Shootings jumped 34% in York City in 2020
The number of shootings in York City in 2020 spiked by 34% over the previous year — an increase police said was driven in part by the COVID-19 lockdown.
Police Commissioner Michael Muldrow said there was a lull in shootings in York City early in the year and at the outset of the COVID-19 pandemic.
January 2020 had one shooting and February two, according to records from York City Police.
Muldrow said people were then cooped up for weeks following Gov. Tom Wolf's lockdown orders issued in March, which he believes created a ticking time bomb for violent crime.
"I think it created a quiet storm that once everybody was so trapped and pent-up being in the house and suffering from those ill feelings," Muldrow said, "you saw an explosion thereafter, once everybody got out and got loose."
Overall, there were 75 shootings in 2020 in York City. That was up from 56 in 2019.
There were three shootings in March, five in April and two in May, according to police data.
Then, as state-mandated restrictions on movement and commerce began to lift, the number of shootings rose sharply and continued to soar until the end of the year.
June jumped to six shootings, July seven and August four, according to police data.
The bulk of 2020 shootings happened from September through December, with the highest being 11 in October. Muldrow took office as the new commissioner at the end of that month.
"Obviously it has been troubling even before I came on," Muldrow said. “It's an eyesore that I have to own and not be satisfied with."
September and December each had eight shootings, and November had seven, according to police data.
There were 64 nonfatal shootings overall in York City in 2020, up from 42 in 2019.
While the sheer number of shootings in York City spiked, the number of homicides declined relative to the previous year, according to county Coroner Pam Gay.
"I think right now we seem to be about average for what we've been running since I've been coroner," said Gay, who has been the county coroner for almost eight years. "It could be worse, while it's still not good."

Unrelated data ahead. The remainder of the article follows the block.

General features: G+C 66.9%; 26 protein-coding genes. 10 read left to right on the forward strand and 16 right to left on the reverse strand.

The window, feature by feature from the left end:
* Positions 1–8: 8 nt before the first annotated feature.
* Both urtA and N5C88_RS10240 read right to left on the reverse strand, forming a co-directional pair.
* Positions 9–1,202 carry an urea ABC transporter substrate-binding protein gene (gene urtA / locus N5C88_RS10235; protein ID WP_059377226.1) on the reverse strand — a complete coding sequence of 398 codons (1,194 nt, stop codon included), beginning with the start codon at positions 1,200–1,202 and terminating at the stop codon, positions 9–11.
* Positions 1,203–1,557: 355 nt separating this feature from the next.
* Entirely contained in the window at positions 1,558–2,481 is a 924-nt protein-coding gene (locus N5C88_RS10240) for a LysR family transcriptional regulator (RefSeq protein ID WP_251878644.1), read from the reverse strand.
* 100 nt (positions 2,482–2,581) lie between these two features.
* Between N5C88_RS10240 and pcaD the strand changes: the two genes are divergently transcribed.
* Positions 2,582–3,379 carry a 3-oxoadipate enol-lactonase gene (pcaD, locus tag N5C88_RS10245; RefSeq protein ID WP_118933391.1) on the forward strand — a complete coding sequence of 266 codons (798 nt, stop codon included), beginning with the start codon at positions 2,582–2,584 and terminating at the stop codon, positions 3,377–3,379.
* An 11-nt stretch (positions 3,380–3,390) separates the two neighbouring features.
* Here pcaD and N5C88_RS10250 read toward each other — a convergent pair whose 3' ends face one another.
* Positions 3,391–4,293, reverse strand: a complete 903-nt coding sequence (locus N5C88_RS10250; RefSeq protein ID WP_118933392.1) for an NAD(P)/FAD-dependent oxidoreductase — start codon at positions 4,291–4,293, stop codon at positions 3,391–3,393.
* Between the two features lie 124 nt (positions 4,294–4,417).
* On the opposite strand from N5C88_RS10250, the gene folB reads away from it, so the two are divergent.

The York County Coroner's Office reported that 11 of the 12 homicides in York City for the year were from gunshot wounds.
Four other shooting deaths happened in York County, bringing gun-related homicides to 15 out of 19 total killed in 2020, according the coroner's data.
"For the number of shootings that we have, our deaths are relatively low in comparison to the number of shootings," Gay said. "It's still tragic. People's lives are lost unnecessarily, but we've had worse years."
In 2019, 14 out of 17 homicides in the city and 19 out of the 22 for the county as a whole were gun-related.
Metro areas such as Detroit and Philadelphia and even smaller cities like Grand Rapids, Michigan, and Milwaukee, saw a spike in gun violence in 2020 too, according to The Associated Press.
Authorities and experts say there are no clear-cut reasons and instead point to social and economic upheaval caused by the COVID-19 virus in addition to animosity toward police following George Floyd’s death in police custody in Minneapolis.
They said unprecedented unemployment numbers and a shortage of resources in poorer communities were also contributing factors, according to the AP.
Muldrow said he's aware of the recent sporadic slew of shootings as 2020 came to a close and that the department is trying to clamp down.
On Monday, an 18-year-old man was shot in the 600 block of South Pershing Avenue.
Before that, 27-year-old Jasmine Barnes died in late December following shootout with two people in the 600 block of East Philadelphia Street.
Also in December, 18-year-old Ayuri Jamison died in a shooting at the 900 block of East King Street.
They were among the youngest killed by gun violence in York County in 2020.
"There's a gun arrest almost every other day at this point," Muldrow said, adding that, as unnerving as that sounds, "I see that as amazing work being done. They're literally taking an illegal gun off the street almost every other day."
Muldrow also noted that shooting patterns have changed from shootings happening mainly in the evening or night to the middle of the day.
"Now we're even dealing with and contending with things during the daytime, so it's definitely a struggle whether you're wearing a uniform or not," Muldrow said. "It's something that none of us are satisfied with and everybody are at their wits' end.”
Both Gay and Muldrow echoed that shootings did subside at the beginning of the COVID-19 pandemic but have since rebounded.
"We're struggling right now. We're losing young people (to gun violence) all the time,” Muldrow said. "None of us are OK with the current conditions.”